This follows her Monday release of “Trade—On Our Terms,” a 3,317-word manifesto on how she would move past both Trump-style economic nationalism and the bipartisan neoliberalism that preceded him. It builds on June’s “Plan for Economic Patriotism,” the Massachusetts senator’s earlier foray into industrial policy, which proposed a new social contract between multinational corporations and the public.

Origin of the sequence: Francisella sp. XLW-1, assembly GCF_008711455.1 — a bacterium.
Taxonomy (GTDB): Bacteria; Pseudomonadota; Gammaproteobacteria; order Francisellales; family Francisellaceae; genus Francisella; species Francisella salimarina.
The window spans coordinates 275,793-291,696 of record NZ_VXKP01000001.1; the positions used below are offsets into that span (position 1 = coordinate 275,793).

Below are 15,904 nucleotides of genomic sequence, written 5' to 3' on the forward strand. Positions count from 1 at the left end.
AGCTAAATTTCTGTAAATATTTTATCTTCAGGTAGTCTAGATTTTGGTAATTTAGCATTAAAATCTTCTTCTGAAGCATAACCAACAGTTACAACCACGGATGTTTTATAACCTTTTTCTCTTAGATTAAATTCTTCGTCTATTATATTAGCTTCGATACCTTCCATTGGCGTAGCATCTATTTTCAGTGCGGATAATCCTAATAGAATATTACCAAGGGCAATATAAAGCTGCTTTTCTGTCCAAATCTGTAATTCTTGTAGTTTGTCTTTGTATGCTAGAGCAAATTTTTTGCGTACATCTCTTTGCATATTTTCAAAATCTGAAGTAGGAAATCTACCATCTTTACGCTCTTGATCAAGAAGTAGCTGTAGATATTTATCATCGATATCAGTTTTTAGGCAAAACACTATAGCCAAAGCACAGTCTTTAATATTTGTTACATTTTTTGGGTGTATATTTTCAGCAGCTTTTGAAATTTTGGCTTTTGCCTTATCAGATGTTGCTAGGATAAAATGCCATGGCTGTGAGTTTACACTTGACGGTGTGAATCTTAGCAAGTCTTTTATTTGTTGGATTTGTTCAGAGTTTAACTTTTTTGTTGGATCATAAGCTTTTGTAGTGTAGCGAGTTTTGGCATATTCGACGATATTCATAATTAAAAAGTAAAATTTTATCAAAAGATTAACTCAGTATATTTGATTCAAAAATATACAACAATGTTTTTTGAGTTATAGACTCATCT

For Warren, the global trade regime is not the result of some natural law. Rather, it was formed by political choices that favor certain interests over others. Manufacturing jobs in the United States were left to atrophy, while Big Pharma and Big Tech got to use trade agreements to advance anticompetitive practices that have nothing to do with trade. With different leaders, we can make better choices, she argues. Instead of using trade deals to make patent terms for pharmaceutical monopolies more lucrative, we can use government leverage to bring drug prices down. Instead of having trade tribunals that rule against state environmental policy, we could make trade deals conditional on joining the fight against climate change. Instead of companies’ benefiting from federal R&D and then offshoring production, the government can require the creation of jobs here at home for businesses that benefit from federal largesse.